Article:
Argonne, Ill. – In the swirling, churning fireball at the heart of every internal combustion engine, complexity reigns supreme.
Valves and pistons lunge up and down at thousands of feet per second, pressure spikes to peak levels in an instant and sprays of fuel spread throughout the maelstrom in impossibly intricate patterns.
That complexity is a daunting task for anyone trying to understand the interacting forces at work in an engine. But a team of researchers at the U.S. Department of Energy’s (DOE) Argonne National Laboratory has stepped up to the challenge by creating integrated modeling of one key element of that mechanical mayhem: the fluid dynamics of fuel injectors in modern engines.
Partnering with industry leaders Cummins, Inc., and Convergent Science, Inc. (CSI), and using the unique facilities and massive computing resources available at Argonne, the team hopes to take one step closer to the Holy Grail of engine design: cleaner and more efficient engines simulated, designed and optimized in virtual space before production ever begins.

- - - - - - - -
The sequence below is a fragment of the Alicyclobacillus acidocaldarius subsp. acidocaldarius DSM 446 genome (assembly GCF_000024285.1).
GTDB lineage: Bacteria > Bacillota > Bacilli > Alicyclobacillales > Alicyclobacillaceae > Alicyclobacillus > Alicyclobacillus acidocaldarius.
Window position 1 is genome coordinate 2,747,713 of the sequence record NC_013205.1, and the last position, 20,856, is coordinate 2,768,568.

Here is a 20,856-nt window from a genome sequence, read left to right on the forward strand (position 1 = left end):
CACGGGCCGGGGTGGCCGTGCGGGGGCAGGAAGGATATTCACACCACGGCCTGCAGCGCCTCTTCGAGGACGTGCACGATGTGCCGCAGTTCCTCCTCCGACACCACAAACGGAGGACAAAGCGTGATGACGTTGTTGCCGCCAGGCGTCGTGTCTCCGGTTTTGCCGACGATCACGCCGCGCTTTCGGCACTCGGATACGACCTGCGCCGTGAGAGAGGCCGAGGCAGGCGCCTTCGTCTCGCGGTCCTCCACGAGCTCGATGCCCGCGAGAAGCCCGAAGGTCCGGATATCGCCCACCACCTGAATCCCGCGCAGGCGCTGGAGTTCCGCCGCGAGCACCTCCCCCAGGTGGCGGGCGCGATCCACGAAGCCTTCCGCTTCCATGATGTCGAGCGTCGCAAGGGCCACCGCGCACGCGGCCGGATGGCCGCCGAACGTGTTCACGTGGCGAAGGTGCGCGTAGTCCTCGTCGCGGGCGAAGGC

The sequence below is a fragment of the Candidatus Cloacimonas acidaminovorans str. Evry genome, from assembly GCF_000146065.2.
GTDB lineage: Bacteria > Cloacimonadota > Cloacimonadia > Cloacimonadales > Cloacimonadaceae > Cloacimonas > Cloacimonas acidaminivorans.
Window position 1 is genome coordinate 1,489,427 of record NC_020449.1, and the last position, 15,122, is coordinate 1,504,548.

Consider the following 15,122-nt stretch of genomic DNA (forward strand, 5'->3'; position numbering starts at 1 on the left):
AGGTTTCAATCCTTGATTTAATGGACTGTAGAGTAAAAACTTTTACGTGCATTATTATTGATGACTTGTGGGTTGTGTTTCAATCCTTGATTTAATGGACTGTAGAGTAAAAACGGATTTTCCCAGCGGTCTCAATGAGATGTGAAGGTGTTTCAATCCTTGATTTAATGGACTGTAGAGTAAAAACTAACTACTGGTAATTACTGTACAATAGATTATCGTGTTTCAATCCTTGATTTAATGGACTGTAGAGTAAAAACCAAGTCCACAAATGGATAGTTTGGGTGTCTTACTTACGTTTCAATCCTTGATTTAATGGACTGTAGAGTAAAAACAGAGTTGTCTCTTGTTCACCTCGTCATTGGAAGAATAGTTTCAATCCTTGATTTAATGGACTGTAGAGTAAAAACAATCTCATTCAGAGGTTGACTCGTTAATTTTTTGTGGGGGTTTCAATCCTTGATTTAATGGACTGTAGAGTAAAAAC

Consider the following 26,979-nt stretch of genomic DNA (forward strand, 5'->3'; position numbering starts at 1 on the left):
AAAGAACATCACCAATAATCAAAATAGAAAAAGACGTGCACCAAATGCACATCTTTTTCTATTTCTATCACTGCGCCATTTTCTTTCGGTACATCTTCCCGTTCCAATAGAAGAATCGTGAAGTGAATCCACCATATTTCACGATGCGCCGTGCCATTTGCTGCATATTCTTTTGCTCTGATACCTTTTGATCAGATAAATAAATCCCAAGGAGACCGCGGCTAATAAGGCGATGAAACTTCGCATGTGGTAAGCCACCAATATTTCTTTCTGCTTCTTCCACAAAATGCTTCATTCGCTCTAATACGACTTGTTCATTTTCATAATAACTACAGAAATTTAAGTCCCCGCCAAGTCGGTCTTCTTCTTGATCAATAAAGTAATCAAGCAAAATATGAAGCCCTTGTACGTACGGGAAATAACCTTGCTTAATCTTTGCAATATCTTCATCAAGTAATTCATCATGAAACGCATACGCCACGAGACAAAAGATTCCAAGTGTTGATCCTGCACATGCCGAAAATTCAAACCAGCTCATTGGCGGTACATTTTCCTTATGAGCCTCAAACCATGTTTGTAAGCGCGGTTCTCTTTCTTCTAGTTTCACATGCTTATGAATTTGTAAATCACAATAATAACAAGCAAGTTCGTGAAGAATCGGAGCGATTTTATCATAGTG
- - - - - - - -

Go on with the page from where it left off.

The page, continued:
“Fuel injection is the first step toward the type of simulation we want to do someday,” said Sibendu Som, principal investigator and principal mechanical engineer at Argonne’s Center for Transportation Research. “It’s like running a marathon. It’s a long race, and you have to train for it over time, taking it piece by piece.”
Continue reading: Argonne, Convergent and Cummins cooperate to discover the secrets of fuel injectors
About Convergent Science
Founded in 1997 in Madison, Wisconsin, Convergent Science is a global leader in computational fluid dynamics (CFD) software. Its customers include leading automotive and commercial vehicle manufacturers, tier one suppliers, and professional motorsport teams.
Its flagship product, CONVERGE, includes groundbreaking technology that eliminates the user-defined mesh, fully couples the automated mesh and the solver at runtime, and automatically refines the mesh when and where it is needed. CONVERGE is revolutionizing the CFD industry and shifting the paradigm towards predictive CFD.